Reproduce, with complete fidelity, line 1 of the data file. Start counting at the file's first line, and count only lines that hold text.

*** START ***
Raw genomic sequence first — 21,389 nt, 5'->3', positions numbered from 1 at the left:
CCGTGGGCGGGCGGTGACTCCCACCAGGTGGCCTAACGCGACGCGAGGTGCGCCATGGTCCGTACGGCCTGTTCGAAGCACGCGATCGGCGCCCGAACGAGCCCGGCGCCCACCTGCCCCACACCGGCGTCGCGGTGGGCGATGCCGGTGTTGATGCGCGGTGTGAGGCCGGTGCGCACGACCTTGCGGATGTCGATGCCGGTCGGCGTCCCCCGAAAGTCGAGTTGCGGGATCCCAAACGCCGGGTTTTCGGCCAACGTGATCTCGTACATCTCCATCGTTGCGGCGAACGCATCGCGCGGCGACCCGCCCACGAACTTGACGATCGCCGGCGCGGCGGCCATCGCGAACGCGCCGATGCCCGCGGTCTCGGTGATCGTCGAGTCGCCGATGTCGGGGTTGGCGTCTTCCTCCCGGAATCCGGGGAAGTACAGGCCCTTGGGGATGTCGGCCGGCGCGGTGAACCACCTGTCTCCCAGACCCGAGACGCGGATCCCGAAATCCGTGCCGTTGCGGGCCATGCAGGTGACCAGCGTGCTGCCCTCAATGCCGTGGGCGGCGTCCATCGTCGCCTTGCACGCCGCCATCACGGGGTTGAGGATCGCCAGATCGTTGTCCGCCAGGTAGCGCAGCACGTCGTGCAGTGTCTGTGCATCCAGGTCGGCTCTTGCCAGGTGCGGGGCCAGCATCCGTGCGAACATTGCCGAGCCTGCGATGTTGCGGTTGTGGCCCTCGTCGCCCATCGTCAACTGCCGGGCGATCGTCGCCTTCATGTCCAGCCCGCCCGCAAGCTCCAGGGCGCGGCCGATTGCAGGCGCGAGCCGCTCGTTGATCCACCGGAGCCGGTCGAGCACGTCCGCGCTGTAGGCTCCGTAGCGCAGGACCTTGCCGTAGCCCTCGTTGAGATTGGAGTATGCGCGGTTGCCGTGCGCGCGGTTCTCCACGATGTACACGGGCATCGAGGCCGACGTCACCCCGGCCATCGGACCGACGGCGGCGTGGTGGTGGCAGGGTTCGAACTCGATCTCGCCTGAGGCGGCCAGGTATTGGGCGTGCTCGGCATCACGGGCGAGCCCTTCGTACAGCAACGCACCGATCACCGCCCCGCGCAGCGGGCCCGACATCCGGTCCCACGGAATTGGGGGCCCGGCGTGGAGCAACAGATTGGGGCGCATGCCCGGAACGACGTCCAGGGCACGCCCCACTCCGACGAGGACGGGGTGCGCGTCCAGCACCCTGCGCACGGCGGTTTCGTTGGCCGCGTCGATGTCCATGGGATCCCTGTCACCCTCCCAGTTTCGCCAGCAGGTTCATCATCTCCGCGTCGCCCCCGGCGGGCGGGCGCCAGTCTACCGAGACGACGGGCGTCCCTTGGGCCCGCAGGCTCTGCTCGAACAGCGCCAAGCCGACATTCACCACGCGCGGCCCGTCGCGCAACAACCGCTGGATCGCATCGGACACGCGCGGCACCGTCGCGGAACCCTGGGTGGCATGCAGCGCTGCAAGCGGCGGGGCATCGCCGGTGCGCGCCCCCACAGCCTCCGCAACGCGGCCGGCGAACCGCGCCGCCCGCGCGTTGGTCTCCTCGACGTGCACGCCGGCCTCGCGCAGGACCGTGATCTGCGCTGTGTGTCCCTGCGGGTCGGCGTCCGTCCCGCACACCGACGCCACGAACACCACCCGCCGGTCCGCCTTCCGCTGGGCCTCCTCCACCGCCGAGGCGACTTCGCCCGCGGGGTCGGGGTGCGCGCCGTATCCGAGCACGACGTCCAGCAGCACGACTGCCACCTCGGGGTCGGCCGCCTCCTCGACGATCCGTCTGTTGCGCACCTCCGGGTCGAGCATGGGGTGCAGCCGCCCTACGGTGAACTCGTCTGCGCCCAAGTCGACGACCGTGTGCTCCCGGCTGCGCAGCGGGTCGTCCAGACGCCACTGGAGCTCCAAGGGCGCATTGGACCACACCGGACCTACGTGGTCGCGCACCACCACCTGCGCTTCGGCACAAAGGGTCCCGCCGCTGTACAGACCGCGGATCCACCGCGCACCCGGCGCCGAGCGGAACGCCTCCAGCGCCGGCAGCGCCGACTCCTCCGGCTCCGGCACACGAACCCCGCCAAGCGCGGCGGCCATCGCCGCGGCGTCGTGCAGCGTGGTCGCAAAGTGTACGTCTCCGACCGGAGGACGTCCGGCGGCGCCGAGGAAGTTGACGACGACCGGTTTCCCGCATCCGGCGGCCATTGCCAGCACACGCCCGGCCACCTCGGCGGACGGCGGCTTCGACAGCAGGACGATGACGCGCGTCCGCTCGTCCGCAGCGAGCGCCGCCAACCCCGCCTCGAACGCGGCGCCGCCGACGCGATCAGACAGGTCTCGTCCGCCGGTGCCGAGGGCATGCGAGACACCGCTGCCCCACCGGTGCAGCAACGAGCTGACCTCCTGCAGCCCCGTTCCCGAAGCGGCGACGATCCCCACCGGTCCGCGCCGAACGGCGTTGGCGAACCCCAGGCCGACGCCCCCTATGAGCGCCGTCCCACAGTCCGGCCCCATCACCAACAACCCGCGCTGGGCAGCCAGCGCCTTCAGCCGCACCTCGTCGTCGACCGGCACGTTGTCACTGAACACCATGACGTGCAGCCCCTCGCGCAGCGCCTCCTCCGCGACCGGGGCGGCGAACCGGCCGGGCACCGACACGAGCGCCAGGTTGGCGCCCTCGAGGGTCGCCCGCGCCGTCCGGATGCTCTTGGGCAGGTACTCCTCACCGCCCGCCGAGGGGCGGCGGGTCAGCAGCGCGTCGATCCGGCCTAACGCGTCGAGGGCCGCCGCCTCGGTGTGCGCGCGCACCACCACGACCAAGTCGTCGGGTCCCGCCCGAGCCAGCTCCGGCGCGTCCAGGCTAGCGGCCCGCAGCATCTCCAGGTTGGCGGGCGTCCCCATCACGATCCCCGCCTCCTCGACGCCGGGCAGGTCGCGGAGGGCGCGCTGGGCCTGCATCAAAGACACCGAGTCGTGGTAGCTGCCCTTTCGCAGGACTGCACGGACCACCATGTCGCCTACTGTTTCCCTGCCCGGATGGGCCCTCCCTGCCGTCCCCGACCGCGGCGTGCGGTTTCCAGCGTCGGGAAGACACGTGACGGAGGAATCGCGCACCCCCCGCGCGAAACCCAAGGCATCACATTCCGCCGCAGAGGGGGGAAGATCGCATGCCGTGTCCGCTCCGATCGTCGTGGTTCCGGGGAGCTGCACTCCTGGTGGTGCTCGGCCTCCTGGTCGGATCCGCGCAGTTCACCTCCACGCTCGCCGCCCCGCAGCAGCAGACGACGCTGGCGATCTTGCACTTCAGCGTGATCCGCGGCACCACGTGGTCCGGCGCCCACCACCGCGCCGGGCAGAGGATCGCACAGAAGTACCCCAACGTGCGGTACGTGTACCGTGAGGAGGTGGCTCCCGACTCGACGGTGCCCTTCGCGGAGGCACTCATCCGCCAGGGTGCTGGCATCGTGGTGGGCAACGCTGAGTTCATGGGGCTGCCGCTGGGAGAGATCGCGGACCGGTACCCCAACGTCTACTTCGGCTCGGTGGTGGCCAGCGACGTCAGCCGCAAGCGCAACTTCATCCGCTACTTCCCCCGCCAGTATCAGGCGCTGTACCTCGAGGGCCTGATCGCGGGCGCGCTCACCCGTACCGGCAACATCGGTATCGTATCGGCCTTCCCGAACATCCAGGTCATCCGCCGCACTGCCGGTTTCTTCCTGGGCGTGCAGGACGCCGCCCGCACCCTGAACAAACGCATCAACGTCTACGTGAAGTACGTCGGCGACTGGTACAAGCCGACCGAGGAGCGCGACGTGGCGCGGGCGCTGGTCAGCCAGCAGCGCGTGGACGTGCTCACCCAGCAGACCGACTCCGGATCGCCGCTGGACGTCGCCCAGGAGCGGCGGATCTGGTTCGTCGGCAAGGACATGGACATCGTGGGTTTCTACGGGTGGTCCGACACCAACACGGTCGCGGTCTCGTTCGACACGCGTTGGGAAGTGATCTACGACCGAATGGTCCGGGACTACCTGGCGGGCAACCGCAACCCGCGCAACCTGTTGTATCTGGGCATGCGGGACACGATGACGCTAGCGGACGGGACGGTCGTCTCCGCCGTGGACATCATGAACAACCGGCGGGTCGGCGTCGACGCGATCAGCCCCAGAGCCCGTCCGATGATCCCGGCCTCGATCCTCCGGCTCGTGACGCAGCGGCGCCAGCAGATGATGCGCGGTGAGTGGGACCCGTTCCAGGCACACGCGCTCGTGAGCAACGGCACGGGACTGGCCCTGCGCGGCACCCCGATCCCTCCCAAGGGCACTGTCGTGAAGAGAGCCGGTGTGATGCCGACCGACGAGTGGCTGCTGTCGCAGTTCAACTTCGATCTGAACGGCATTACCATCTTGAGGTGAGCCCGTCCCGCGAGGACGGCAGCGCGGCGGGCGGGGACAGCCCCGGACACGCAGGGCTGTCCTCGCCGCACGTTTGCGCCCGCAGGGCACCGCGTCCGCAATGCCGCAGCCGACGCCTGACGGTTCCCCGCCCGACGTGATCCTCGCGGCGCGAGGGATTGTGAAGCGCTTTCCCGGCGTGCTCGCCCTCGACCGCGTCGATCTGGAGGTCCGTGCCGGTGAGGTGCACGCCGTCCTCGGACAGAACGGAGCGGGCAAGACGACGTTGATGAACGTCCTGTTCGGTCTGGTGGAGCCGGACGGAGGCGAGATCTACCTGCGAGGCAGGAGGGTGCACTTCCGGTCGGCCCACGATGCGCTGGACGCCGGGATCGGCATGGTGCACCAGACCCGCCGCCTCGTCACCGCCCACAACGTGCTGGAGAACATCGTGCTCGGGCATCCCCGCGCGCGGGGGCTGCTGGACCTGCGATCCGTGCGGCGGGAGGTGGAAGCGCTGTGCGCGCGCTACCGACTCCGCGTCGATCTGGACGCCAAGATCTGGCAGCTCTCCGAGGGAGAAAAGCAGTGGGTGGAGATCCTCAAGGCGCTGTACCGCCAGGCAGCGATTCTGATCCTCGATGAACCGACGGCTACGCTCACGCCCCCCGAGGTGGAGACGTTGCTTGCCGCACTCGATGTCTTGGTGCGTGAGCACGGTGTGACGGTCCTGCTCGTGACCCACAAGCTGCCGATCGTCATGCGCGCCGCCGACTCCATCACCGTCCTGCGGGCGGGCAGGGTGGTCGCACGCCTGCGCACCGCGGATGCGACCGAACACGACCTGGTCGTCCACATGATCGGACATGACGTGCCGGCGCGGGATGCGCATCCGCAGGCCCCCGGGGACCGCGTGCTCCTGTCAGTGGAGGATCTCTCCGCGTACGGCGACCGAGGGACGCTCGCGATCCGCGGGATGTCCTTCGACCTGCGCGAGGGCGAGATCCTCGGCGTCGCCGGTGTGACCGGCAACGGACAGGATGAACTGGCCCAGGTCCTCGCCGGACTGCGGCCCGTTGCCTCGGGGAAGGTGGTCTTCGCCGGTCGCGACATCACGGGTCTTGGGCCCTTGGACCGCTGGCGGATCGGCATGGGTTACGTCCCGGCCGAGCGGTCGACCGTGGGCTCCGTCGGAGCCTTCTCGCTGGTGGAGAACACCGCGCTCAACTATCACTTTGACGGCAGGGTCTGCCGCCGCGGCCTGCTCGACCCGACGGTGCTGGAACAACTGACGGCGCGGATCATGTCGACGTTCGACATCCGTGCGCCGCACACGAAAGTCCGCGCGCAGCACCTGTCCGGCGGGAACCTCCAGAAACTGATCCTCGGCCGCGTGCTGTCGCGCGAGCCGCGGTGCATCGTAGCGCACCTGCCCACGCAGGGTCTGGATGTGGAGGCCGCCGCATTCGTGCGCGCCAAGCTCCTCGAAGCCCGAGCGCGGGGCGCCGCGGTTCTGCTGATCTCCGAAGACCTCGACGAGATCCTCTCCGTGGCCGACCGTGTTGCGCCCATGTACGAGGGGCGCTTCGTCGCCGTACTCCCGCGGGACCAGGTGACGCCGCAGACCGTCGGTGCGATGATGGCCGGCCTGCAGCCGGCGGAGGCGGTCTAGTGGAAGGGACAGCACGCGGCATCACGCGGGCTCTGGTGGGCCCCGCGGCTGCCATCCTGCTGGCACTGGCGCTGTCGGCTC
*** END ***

Raw genomic sequence first — 21,389 nt, 5'->3', positions numbered from 1 at the left: